Scott Jaschik

Scott Jaschik, Editor, is one of the three founders of Inside Higher Ed. With Doug Lederman, he leads the editorial operations of Inside Higher Ed, overseeing news content, opinion pieces, career advice, blogs and other features. Scott is a leading voice on higher education issues, quoted regularly in publications nationwide, and publishing articles on colleges in publications such as The New York Times, The Boston Globe, The Washington Post, Salon, and elsewhere. He has been a judge or screener for the National Magazine Awards, the Online Journalism Awards, the Folio Editorial Excellence Awards, and the Education Writers Association Awards. Scott served as a mentor in the community college fellowship program of the Hechinger Institute on Education and the Media, of Teachers College, Columbia University. He is a member of the board of the Education Writers Association. From 1999-2003, Scott was editor of The Chronicle of Higher Education. Scott grew up in Rochester, N.Y., and graduated from Cornell University in 1985. He lives in Washington.

To reach this person, click here.

Most Recent Articles

August 25, 2016
The board of the Association of Governing Boards of Universities and Colleges issued a statement on the responsibility of trustees to promote an inclusive campus climate, with principles of civility in place. The statement said that boards and campus leaders should:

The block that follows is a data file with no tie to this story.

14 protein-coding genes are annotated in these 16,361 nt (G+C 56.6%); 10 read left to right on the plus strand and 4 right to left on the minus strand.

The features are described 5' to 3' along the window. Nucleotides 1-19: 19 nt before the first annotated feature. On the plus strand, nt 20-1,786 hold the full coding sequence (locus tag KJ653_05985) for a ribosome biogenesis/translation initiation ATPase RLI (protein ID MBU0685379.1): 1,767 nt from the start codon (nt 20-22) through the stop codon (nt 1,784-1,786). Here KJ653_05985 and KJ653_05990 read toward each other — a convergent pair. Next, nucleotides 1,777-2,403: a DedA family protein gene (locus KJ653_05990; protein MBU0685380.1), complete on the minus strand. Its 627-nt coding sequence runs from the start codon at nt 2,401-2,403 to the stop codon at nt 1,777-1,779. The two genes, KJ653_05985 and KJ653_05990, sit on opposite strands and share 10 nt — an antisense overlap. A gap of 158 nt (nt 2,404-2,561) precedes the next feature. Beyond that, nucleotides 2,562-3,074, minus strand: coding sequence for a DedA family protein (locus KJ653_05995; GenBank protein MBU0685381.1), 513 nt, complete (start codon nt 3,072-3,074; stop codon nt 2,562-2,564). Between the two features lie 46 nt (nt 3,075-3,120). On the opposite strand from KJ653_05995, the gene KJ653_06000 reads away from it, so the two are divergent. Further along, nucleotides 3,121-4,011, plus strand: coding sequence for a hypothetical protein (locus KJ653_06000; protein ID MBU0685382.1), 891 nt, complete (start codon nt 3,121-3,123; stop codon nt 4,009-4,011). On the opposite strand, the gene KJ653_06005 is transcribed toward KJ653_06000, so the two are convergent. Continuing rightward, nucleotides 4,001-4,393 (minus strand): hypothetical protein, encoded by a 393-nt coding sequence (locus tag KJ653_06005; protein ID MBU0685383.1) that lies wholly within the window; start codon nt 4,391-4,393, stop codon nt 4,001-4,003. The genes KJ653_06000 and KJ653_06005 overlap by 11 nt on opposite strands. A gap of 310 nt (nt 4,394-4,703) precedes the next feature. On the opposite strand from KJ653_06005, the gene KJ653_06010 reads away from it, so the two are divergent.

August 25, 2016
Heather Bresch (right), the CEO of Mylan Inc., the pharmaceutical company pushing mammoth price increases in EpiPens, was at the center of a controversy in higher education in 2007, wh
August 25, 2016
St. John's University, in New York, has dropped its requirement that applicants submit SAT or ACT scores -- for at least a three-year trial period. The option will not be open to students who are homeschooled, have a first language other than English or who are applying to a small group of majors.
August 25, 2016
Many colleges allow students or families to pay tuition bills with credit cards, but the fees associated with those payments may be costly enough t
August 25, 2016
After a year of protests nationwide, one university is trying to be clear about what students should expect.
August 24, 2016
Facing growing public outrage over its firing of an instructor for absenteeism when her absences were due to cancer treatment, China's Lanzhou Jiaotong University issued a statement that said it was “deeply sorry” and agreed to pay the instructor back wages, The New York Times reported. Anger over the case has only grown, however, because the instructor -- Liu Lingli -- died before the apology was issued.
August 24, 2016
Eight athletes at Texas Woman's University were hospitalized this weekend and one has since been released with symptoms related to rhabdomyolysis, a serious and rare condition involving muscle tissue breakdown. The university and Texas health authorities are investigating.
August 24, 2016
Large gaps remain evident when looking at average scores by racial and ethnic group.

Pages

Back to Top